Flags were at half-staff Wednesday, Sept. 11 as the ROTC assembled to formally retreat the colors and hold a ceremony in honor of the victims of the Sept. 11 attacks of 2001. While the cadets stood at attention the flag was raised to the top of the pole and lowered to be folded.

Immediately afterwards Professor Deanna Austin spoke about her time in the Pentagon and her experience during the terrorist attacks. Austin, a former intelligence analyst, talked about how she had received a phone call from a friend asking for information on the World Trade Center attacks not too long before the Pentagon was struck and how she followed the attacks on the radio.

She also told about how her strong windows shook from the energy and noise of the jet so that it seemed as if they would shatter and how moments before the attack she had been composing talking points for the Pentagon’s efforts to obtain more counter-terrorism funding. She dryly noted that these notes did not end up being necessary.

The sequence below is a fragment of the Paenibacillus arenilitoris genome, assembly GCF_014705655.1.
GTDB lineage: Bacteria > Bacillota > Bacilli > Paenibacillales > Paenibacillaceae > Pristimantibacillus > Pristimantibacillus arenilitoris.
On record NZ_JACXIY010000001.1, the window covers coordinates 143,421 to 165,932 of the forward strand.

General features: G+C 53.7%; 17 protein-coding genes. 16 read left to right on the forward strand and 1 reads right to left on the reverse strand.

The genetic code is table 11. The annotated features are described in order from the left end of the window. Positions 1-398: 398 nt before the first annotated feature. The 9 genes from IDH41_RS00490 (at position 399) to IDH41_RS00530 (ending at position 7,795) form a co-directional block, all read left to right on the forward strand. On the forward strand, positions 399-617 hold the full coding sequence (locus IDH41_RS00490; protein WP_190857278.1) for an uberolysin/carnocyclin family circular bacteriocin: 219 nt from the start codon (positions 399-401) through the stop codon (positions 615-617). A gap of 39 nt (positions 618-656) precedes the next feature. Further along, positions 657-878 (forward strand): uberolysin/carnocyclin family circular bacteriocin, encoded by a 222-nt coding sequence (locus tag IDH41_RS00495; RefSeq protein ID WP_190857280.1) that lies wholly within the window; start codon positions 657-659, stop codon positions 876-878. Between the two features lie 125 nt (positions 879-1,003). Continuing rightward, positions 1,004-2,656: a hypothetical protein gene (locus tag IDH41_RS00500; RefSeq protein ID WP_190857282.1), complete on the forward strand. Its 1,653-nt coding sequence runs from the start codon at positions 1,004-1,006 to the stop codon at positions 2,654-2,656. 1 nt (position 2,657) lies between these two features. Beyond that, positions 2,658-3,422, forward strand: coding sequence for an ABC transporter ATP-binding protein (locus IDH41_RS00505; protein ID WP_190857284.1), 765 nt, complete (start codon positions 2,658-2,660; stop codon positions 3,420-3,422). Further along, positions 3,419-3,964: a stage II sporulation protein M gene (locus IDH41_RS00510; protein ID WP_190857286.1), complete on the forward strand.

Austin then told about her immediate reaction after the crash, when her thoughts went to a class of 35 that were meeting in an office nearby. After finding them she and all the other staff in the building, military or civilian, evacuated.

Though given the option to stay home the next day, Austin reported to work. Despite potential dangers from the recent damage to the building, Austin volunteered to go into the wreckage to retrieve classified information.

At the end of her speech, Austin spoke of the healing environment of Arizona and its benefits. She also mentioned a temporary memorial in Prescott Valley in honor of the victims of the 2001 attacks as well as the Granite Mountain Hotshots who died this summer.

The ceremony was part of an annual tradition by ROTC units every Sept. 11. Though flags are raised and lowered daily, there is a ceremonial reveille to raise the flag and a ceremonial retreat to lower it once each semester.

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